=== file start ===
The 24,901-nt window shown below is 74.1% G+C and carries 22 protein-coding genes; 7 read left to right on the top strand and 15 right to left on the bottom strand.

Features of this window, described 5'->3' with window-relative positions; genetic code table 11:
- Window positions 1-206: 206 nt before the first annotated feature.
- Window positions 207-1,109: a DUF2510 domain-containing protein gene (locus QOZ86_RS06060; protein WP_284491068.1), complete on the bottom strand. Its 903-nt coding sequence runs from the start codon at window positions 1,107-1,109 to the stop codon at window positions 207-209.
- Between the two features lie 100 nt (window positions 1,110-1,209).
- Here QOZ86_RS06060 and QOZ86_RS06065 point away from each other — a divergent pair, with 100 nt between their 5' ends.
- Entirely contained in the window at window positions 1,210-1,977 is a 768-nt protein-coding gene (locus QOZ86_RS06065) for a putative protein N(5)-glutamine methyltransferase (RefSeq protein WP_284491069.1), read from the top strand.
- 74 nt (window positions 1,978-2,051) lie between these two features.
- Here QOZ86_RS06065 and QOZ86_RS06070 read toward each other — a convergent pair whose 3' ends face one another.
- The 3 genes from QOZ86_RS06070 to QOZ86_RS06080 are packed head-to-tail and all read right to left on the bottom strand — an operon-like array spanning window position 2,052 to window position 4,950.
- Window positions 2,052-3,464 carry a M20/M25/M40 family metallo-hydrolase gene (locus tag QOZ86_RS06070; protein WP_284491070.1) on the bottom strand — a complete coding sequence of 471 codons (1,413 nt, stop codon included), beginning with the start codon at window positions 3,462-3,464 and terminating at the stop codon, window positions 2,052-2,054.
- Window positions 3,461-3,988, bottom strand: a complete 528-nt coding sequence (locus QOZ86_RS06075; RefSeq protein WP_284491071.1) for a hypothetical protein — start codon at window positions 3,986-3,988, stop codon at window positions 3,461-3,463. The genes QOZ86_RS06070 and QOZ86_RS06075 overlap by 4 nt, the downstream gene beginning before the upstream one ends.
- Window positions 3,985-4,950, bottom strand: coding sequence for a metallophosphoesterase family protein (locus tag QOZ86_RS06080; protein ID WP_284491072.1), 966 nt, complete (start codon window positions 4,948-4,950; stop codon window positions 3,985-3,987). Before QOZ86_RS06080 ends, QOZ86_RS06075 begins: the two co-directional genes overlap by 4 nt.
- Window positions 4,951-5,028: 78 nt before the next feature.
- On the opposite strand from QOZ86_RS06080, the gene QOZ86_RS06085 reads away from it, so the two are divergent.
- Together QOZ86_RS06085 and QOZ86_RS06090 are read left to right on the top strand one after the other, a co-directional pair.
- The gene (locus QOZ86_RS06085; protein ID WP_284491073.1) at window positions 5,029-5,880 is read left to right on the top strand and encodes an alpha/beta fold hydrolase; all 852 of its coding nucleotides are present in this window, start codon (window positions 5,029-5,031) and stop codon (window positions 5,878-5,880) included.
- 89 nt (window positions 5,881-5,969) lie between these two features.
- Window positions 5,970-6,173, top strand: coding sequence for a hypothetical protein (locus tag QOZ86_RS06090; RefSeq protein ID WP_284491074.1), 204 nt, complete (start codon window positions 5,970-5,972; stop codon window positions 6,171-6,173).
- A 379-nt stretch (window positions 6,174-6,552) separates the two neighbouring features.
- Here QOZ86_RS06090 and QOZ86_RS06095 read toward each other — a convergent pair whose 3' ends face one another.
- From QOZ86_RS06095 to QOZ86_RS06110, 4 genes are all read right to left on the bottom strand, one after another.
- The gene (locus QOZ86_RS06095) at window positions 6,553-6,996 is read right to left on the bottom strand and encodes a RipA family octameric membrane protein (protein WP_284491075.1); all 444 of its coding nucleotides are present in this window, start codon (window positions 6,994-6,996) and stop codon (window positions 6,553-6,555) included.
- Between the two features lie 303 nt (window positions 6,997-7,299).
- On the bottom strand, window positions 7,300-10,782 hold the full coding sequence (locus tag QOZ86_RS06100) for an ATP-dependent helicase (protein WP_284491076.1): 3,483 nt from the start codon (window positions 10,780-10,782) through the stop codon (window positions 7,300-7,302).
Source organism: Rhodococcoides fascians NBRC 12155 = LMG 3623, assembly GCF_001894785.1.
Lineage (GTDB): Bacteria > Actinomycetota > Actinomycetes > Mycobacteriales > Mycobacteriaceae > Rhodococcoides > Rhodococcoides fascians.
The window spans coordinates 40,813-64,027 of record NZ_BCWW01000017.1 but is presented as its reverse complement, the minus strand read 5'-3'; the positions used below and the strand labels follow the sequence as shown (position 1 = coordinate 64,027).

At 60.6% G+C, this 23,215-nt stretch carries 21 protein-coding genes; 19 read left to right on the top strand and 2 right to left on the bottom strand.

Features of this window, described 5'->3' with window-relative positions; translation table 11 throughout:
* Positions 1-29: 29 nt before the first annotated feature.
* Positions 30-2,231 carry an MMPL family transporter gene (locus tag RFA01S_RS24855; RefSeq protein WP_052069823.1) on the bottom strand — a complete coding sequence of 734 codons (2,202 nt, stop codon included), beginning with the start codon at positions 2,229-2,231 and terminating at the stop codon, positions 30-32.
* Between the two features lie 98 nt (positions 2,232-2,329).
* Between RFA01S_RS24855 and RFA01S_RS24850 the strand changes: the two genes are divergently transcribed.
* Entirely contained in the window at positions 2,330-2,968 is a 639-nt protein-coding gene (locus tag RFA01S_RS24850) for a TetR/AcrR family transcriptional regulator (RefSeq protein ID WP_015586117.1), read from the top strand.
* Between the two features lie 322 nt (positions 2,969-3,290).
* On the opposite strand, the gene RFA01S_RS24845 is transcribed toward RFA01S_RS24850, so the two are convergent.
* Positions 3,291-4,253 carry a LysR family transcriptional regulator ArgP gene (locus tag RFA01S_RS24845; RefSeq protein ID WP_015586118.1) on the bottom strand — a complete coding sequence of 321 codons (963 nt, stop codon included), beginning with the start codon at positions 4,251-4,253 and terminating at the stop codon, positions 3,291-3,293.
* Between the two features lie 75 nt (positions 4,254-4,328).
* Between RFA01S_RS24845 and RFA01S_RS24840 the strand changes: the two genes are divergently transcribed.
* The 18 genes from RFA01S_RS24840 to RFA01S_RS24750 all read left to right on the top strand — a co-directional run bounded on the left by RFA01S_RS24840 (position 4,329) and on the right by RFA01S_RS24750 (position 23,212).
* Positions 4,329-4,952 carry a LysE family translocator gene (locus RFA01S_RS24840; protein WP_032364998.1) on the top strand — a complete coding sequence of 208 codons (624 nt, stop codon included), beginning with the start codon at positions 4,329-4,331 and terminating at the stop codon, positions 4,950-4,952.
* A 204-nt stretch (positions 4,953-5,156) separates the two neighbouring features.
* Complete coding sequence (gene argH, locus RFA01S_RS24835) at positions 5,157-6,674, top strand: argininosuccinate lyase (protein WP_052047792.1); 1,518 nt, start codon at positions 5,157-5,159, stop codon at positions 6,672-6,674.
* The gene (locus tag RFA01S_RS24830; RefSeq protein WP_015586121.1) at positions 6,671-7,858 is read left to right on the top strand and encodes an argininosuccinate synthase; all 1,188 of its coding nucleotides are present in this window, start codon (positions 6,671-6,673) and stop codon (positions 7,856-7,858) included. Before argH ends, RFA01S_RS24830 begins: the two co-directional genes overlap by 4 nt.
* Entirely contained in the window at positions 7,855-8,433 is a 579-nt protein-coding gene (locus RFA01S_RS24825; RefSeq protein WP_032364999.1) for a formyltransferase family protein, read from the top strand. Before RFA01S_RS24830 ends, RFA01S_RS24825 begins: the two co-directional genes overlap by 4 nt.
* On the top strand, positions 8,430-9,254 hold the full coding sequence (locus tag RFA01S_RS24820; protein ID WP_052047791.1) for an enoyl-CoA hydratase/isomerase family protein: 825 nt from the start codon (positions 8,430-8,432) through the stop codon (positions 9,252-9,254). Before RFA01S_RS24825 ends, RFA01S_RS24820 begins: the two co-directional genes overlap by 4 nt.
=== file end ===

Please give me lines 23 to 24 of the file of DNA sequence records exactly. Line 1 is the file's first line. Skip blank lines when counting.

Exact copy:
- The gene (locus QOZ86_RS06095) at window positions 6,553-6,996 is read right to left on the bottom strand and encodes a RipA family octameric membrane protein (protein WP_284491075.1); all 444 of its coding nucleotides are present in this window, start codon (window positions 6,994-6,996) and stop codon (window positions 6,553-6,555) included.
- Between the two features lie 303 nt (window positions 6,997-7,299).